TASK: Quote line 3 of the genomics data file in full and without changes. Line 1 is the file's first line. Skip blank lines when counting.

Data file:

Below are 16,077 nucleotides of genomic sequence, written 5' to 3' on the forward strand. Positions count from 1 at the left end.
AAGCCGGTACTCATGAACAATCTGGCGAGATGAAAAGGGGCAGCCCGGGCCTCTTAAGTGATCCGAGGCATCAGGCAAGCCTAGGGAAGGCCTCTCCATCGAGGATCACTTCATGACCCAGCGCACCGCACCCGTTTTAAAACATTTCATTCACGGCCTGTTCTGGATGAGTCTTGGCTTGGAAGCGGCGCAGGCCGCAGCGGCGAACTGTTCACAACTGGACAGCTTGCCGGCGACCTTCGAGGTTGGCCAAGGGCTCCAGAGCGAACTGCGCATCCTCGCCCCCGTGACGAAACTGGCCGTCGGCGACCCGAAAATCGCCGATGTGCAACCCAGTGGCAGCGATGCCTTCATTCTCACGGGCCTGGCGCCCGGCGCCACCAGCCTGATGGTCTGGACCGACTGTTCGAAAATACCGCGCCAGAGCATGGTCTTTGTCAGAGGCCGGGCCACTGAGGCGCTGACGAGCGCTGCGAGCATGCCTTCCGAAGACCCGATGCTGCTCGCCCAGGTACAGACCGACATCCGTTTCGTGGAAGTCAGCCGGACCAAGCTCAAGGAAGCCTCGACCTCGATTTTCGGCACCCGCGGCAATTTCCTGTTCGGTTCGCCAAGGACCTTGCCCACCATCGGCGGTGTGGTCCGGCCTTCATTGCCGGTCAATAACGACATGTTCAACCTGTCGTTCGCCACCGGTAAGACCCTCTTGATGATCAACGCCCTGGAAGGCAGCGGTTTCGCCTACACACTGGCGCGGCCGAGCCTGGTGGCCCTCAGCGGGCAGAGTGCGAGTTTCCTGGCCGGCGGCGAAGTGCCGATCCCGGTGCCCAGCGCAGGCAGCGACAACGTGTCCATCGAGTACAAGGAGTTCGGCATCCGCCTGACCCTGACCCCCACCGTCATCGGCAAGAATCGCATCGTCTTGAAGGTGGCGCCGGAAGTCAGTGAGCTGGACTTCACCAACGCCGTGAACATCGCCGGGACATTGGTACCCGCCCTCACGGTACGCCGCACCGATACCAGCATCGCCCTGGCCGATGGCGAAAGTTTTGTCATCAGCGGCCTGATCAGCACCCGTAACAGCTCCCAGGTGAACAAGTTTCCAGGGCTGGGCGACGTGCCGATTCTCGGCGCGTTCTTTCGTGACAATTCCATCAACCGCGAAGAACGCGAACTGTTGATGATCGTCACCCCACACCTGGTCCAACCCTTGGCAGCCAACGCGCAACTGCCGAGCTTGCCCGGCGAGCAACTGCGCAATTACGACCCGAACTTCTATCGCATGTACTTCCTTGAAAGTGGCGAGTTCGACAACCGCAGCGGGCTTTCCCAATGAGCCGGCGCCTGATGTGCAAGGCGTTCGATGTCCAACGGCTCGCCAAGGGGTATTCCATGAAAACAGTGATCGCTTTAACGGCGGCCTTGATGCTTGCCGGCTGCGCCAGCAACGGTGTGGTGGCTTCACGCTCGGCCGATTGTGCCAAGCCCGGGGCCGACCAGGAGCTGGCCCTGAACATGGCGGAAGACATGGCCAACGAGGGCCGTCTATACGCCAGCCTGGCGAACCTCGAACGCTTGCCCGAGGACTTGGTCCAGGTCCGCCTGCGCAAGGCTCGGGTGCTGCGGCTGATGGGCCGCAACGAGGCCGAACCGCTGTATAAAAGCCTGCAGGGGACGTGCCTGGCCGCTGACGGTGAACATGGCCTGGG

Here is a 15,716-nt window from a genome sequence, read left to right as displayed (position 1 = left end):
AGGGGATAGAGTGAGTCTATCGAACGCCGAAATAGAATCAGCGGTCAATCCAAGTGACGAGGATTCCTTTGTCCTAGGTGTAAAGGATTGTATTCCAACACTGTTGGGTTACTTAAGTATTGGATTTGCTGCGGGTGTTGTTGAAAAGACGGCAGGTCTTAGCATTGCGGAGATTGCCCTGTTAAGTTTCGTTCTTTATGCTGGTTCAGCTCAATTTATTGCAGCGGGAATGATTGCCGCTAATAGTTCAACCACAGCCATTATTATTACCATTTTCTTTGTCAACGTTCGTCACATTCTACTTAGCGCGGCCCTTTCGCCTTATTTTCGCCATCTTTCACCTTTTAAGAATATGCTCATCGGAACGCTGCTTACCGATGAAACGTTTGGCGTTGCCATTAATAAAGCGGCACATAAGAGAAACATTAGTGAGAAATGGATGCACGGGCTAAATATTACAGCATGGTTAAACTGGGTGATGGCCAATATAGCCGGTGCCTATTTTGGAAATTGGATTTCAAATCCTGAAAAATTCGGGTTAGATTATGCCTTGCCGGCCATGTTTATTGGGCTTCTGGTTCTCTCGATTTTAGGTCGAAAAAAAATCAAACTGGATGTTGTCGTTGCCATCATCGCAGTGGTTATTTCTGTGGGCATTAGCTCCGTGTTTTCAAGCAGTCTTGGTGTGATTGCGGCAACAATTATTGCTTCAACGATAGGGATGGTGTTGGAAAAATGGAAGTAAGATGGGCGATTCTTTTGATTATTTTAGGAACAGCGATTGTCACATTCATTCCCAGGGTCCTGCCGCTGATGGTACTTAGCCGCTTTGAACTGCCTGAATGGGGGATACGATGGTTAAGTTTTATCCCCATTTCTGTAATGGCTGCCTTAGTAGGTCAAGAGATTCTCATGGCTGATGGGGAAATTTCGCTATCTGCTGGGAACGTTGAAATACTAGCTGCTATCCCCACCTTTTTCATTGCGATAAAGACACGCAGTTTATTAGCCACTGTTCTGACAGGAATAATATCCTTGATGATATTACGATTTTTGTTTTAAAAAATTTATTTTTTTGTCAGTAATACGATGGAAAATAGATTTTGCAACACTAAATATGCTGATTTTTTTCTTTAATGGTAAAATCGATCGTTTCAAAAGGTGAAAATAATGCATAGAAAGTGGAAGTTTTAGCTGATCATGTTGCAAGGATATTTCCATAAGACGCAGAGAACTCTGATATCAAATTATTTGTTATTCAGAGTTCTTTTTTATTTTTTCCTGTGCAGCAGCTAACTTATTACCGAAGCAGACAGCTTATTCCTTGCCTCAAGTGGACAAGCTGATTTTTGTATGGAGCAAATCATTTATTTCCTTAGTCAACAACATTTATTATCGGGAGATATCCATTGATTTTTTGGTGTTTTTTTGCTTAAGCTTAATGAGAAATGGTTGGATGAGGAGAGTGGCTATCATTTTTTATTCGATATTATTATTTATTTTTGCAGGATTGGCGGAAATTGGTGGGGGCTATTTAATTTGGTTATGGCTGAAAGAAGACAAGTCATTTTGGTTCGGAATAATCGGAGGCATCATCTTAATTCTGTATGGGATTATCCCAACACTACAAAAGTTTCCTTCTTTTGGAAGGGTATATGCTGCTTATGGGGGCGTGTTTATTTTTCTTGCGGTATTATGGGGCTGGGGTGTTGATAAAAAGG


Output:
Here is a 15,716-nt window from a genome sequence, read left to right as displayed (position 1 = left end):